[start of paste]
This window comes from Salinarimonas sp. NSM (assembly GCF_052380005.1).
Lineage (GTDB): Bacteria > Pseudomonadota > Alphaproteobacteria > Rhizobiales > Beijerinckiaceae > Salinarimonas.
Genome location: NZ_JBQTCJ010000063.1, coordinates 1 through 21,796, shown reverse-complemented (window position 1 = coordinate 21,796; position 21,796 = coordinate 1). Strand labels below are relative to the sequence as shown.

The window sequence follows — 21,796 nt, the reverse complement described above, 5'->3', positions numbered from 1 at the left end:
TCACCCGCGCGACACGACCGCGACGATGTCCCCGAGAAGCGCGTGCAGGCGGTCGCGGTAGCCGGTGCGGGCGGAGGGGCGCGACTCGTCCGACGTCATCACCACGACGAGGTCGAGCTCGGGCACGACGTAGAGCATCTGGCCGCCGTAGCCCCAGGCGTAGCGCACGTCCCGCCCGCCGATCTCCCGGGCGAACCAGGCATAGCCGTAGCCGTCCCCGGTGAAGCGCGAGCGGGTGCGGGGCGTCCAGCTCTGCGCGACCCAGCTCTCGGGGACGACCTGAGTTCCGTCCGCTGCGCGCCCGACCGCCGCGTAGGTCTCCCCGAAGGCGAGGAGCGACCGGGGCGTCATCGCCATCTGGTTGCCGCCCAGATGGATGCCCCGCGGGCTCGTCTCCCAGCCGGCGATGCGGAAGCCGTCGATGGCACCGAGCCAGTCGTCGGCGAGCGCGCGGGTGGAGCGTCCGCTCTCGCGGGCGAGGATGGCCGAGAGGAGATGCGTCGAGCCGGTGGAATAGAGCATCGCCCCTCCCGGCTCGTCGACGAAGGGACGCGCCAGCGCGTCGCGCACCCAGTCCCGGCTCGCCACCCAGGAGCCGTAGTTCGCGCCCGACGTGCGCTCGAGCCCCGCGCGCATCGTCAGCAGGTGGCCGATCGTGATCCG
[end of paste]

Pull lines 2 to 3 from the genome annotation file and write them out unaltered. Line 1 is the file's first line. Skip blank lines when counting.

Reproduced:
Lineage (GTDB): Bacteria > Pseudomonadota > Alphaproteobacteria > Rhizobiales > Beijerinckiaceae > Salinarimonas.
Genome location: NZ_JBQTCJ010000063.1, coordinates 1 through 21,796, shown reverse-complemented (window position 1 = coordinate 21,796; position 21,796 = coordinate 1). Strand labels below are relative to the sequence as shown.